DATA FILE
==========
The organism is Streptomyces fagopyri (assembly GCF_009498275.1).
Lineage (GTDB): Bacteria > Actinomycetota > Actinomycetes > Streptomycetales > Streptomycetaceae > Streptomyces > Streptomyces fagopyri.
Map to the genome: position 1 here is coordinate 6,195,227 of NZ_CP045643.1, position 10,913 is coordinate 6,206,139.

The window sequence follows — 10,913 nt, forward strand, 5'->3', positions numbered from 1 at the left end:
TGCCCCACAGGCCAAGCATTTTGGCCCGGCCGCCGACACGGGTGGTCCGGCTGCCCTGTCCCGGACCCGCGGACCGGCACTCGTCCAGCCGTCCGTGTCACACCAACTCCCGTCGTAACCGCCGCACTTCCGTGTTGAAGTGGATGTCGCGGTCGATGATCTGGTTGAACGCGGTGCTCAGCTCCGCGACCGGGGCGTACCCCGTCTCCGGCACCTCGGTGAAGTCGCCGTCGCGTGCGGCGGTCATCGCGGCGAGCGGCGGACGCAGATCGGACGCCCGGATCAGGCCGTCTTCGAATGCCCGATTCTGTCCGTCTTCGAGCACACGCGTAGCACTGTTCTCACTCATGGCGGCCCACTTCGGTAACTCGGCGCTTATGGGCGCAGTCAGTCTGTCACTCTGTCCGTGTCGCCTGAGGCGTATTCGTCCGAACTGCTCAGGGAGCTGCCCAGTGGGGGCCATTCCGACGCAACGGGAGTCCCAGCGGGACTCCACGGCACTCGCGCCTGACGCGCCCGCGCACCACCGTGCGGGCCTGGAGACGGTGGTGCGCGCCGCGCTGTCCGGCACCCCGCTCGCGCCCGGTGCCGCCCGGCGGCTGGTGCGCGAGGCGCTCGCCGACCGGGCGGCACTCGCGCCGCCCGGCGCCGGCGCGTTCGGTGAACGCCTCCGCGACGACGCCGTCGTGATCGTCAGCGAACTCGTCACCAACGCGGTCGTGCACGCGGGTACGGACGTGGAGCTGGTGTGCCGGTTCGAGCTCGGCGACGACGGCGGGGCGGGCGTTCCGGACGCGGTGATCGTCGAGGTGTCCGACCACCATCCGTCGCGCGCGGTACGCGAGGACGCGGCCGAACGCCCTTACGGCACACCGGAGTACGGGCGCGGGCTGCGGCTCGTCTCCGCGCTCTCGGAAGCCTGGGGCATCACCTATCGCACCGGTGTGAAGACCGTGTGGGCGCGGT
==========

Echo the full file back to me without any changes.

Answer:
The organism is Streptomyces fagopyri (assembly GCF_009498275.1).
Lineage (GTDB): Bacteria > Actinomycetota > Actinomycetes > Streptomycetales > Streptomycetaceae > Streptomyces > Streptomyces fagopyri.
Map to the genome: position 1 here is coordinate 6,195,227 of NZ_CP045643.1, position 10,913 is coordinate 6,206,139.

The window sequence follows — 10,913 nt, forward strand, 5'->3', positions numbered from 1 at the left end:
TGCCCCACAGGCCAAGCATTTTGGCCCGGCCGCCGACACGGGTGGTCCGGCTGCCCTGTCCCGGACCCGCGGACCGGCACTCGTCCAGCCGTCCGTGTCACACCAACTCCCGTCGTAACCGCCGCACTTCCGTGTTGAAGTGGATGTCGCGGTCGATGATCTGGTTGAACGCGGTGCTCAGCTCCGCGACCGGGGCGTACCCCGTCTCCGGCACCTCGGTGAAGTCGCCGTCGCGTGCGGCGGTCATCGCGGCGAGCGGCGGACGCAGATCGGACGCCCGGATCAGGCCGTCTTCGAATGCCCGATTCTGTCCGTCTTCGAGCACACGCGTAGCACTGTTCTCACTCATGGCGGCCCACTTCGGTAACTCGGCGCTTATGGGCGCAGTCAGTCTGTCACTCTGTCCGTGTCGCCTGAGGCGTATTCGTCCGAACTGCTCAGGGAGCTGCCCAGTGGGGGCCATTCCGACGCAACGGGAGTCCCAGCGGGACTCCACGGCACTCGCGCCTGACGCGCCCGCGCACCACCGTGCGGGCCTGGAGACGGTGGTGCGCGCCGCGCTGTCCGGCACCCCGCTCGCGCCCGGTGCCGCCCGGCGGCTGGTGCGCGAGGCGCTCGCCGACCGGGCGGCACTCGCGCCGCCCGGCGCCGGCGCGTTCGGTGAACGCCTCCGCGACGACGCCGTCGTGATCGTCAGCGAACTCGTCACCAACGCGGTCGTGCACGCGGGTACGGACGTGGAGCTGGTGTGCCGGTTCGAGCTCGGCGACGACGGCGGGGCGGGCGTTCCGGACGCGGTGATCGTCGAGGTGTCCGACCACCATCCGTCGCGCGCGGTACGCGAGGACGCGGCCGAACGCCCTTACGGCACACCGGAGTACGGGCGCGGGCTGCGGCTCGTCTCCGCGCTCTCGGAAGCCTGGGGCATCACCTATCGCACCGGTGTGAAGACCGTGTGGGCGCGGT